My first year as a beekeeper didn't wind down to a productive, fulfilling end as I had hoped - and even come to expect along the way.
Rather, it came to an abrupt, tragic end a couple of weeks ago when I noticed no activity at the hive.
A month earlier, my hive was very healthy. It was mid-August. My earlier hive inspection showed no sign of mites or disease. But I did notice that the frames were pretty light and I didn't see a lot of capped brood. Before, bees covered every frame in both deep supers to the point that manipulating frames was difficult to do without occasionally smashing a bee.
They had been fighting off yellow jackets for a few weeks. I used an entrance reducer to limit access to the hive and occasionally, I would witness a bee in mortal combat with a yellow jacket on the ground in front of the hive. I never saw more than five or six yellow jackets at a time, so it wasn't at all a full-on attack. I put up three yellow jacket traps and caught a large number of them over the month of August. The picture of bees on this page was taken late in August - on a frame in the top honey super (which was never capped or highly utilized).
Early in September, I installed and filled a hive top feeder, taking care not to spill any of the syrup. When I checked it a couple of weeks later, there was still syrup and some dead bees in the feeder. I remember being a bit confused about why there was still syrup in the feeder - normally, the bees empty it pretty quickly. I removed the hive top feeder, noticing that the bees in the hive seemed very aggressive. There also didn't seem to be as many of them.
When I noticed there was no longer any activity at the hive, I did see a yellow jacket fly into the hive, meeting no resistance at the entrance. That's when I knew something was up.
I waited a few days to see if maybe the bees were clustered high in the hive. Finally, I took the hive apart. The photo on this page shows what I found - a silent, empty hive. The top super still had some - but not much - capped and uncapped honey/nectar. The bottom super had nothing. There were about a dozen dead bees on the screened bottom board and a few here and there on the frames, one wedged halfway into an empty cell in the comb.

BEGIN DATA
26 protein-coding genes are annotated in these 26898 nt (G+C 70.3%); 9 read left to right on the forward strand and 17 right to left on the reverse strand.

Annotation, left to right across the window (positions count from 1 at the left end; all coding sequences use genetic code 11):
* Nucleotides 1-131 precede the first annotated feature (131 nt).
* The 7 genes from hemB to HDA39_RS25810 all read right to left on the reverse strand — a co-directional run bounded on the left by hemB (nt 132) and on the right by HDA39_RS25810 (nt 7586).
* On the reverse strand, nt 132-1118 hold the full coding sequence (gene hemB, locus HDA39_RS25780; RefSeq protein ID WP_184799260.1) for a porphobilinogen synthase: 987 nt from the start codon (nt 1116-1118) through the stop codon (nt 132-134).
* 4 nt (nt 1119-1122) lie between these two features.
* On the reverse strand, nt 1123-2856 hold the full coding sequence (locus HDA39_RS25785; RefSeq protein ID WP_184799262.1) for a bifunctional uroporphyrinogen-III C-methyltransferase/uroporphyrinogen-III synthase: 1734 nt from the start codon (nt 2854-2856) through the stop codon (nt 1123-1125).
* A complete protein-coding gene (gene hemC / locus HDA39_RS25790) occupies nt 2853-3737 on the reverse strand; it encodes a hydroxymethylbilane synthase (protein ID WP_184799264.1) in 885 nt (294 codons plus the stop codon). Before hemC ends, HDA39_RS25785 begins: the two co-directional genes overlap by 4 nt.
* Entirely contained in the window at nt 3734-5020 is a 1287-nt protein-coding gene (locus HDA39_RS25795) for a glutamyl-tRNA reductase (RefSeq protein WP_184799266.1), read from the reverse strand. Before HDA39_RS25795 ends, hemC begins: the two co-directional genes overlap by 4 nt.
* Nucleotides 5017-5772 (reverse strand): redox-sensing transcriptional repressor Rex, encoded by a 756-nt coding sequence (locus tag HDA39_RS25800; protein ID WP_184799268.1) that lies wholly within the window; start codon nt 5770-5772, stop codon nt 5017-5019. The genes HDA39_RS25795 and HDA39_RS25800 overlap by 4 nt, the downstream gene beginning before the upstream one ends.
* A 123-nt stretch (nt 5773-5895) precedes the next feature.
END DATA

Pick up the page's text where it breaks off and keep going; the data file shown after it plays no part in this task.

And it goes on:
The wax looked perfect. It wasn't chewed up or disfigured in any way. It's almost as if the bees absconded, taking everything with them.
I'm really mystified. If another beekeeper reads this and has any ideas, I would love to hear them.
I plan on putting in two hives next year, so I really do need to figure out what happened. This is not something I want to go through again - the loss is heartbreaking.
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Here are some comments that were emailed to me by a fellow beekeeper, after I told her that I know a lone wasp made it into the hive in the beginning of September:
When was the last time you saw brood, eggs, queen? My first hunch is that something happened to your queen, and the hive slowly died. It IS heartbreaking, but no matter what we do, sometimes hives die. And if you have only one, and it dies, you're left with none, which feels harder sometimes I think.
Don't give up Jim, sounds like you were a good caretaker for those bees, and I would encourage you to try again next spring. You know they didn't starve, you know you were diligent on mites - you're going to do just fine. It is not uncommon to lose your first hive, and while it never feels good to lose a hive it does get easier. (Unless I know it was a direct result of my stupidity, than I feel completely horrible all over again.)
Probably wasn't a wasp - her entourage/court/retinue would have protected her. But hard to say. Another possibility is that they swarmed and the new queen didn't make it back from her mating flight. If you noticed a sudden drop off in population in August that might be the case. I'm with you in that I try not to disturb anymore than I have to, but if you ever have any doubt or notice a change always a good idea to check further.